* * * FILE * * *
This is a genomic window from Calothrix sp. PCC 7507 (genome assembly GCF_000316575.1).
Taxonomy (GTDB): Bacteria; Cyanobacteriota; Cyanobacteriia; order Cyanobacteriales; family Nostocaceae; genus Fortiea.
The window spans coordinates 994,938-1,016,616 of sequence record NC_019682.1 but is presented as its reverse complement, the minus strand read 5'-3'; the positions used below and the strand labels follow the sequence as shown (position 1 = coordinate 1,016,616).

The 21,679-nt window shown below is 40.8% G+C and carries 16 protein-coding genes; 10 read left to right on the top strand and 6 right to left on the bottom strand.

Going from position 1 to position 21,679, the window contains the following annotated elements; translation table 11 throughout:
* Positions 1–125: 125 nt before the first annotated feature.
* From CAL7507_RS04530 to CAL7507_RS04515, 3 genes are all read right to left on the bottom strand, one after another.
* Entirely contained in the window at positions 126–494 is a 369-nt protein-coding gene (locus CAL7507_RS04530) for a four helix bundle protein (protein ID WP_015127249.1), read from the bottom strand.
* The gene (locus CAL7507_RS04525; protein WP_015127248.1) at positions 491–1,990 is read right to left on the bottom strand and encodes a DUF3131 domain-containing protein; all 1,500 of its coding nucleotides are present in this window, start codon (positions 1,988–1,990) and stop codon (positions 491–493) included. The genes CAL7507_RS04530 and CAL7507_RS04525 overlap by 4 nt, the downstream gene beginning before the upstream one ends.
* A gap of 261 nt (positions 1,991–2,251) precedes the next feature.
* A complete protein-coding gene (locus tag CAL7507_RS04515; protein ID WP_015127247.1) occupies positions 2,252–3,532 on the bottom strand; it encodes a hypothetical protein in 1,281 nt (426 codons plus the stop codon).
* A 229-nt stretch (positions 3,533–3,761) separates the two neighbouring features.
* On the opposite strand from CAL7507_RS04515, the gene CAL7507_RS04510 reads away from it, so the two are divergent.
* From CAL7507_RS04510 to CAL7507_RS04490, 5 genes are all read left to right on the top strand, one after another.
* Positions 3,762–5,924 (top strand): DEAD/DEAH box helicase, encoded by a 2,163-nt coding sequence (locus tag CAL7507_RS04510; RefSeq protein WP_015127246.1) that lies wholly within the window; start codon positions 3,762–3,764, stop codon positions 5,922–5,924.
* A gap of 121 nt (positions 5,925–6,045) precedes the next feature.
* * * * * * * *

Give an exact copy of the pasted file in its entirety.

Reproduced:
This is a genomic window from Calothrix sp. PCC 7507 (genome assembly GCF_000316575.1).
Taxonomy (GTDB): Bacteria; Cyanobacteriota; Cyanobacteriia; order Cyanobacteriales; family Nostocaceae; genus Fortiea.
The window spans coordinates 994,938-1,016,616 of sequence record NC_019682.1 but is presented as its reverse complement, the minus strand read 5'-3'; the positions used below and the strand labels follow the sequence as shown (position 1 = coordinate 1,016,616).

The 21,679-nt window shown below is 40.8% G+C and carries 16 protein-coding genes; 10 read left to right on the top strand and 6 right to left on the bottom strand.

Going from position 1 to position 21,679, the window contains the following annotated elements; translation table 11 throughout:
* Positions 1–125: 125 nt before the first annotated feature.
* From CAL7507_RS04530 to CAL7507_RS04515, 3 genes are all read right to left on the bottom strand, one after another.
* Entirely contained in the window at positions 126–494 is a 369-nt protein-coding gene (locus CAL7507_RS04530) for a four helix bundle protein (protein ID WP_015127249.1), read from the bottom strand.
* The gene (locus CAL7507_RS04525; protein WP_015127248.1) at positions 491–1,990 is read right to left on the bottom strand and encodes a DUF3131 domain-containing protein; all 1,500 of its coding nucleotides are present in this window, start codon (positions 1,988–1,990) and stop codon (positions 491–493) included. The genes CAL7507_RS04530 and CAL7507_RS04525 overlap by 4 nt, the downstream gene beginning before the upstream one ends.
* A gap of 261 nt (positions 1,991–2,251) precedes the next feature.
* A complete protein-coding gene (locus tag CAL7507_RS04515; protein ID WP_015127247.1) occupies positions 2,252–3,532 on the bottom strand; it encodes a hypothetical protein in 1,281 nt (426 codons plus the stop codon).
* A 229-nt stretch (positions 3,533–3,761) separates the two neighbouring features.
* On the opposite strand from CAL7507_RS04515, the gene CAL7507_RS04510 reads away from it, so the two are divergent.
* From CAL7507_RS04510 to CAL7507_RS04490, 5 genes are all read left to right on the top strand, one after another.
* Positions 3,762–5,924 (top strand): DEAD/DEAH box helicase, encoded by a 2,163-nt coding sequence (locus tag CAL7507_RS04510; RefSeq protein WP_015127246.1) that lies wholly within the window; start codon positions 3,762–3,764, stop codon positions 5,922–5,924.
* A gap of 121 nt (positions 5,925–6,045) precedes the next feature.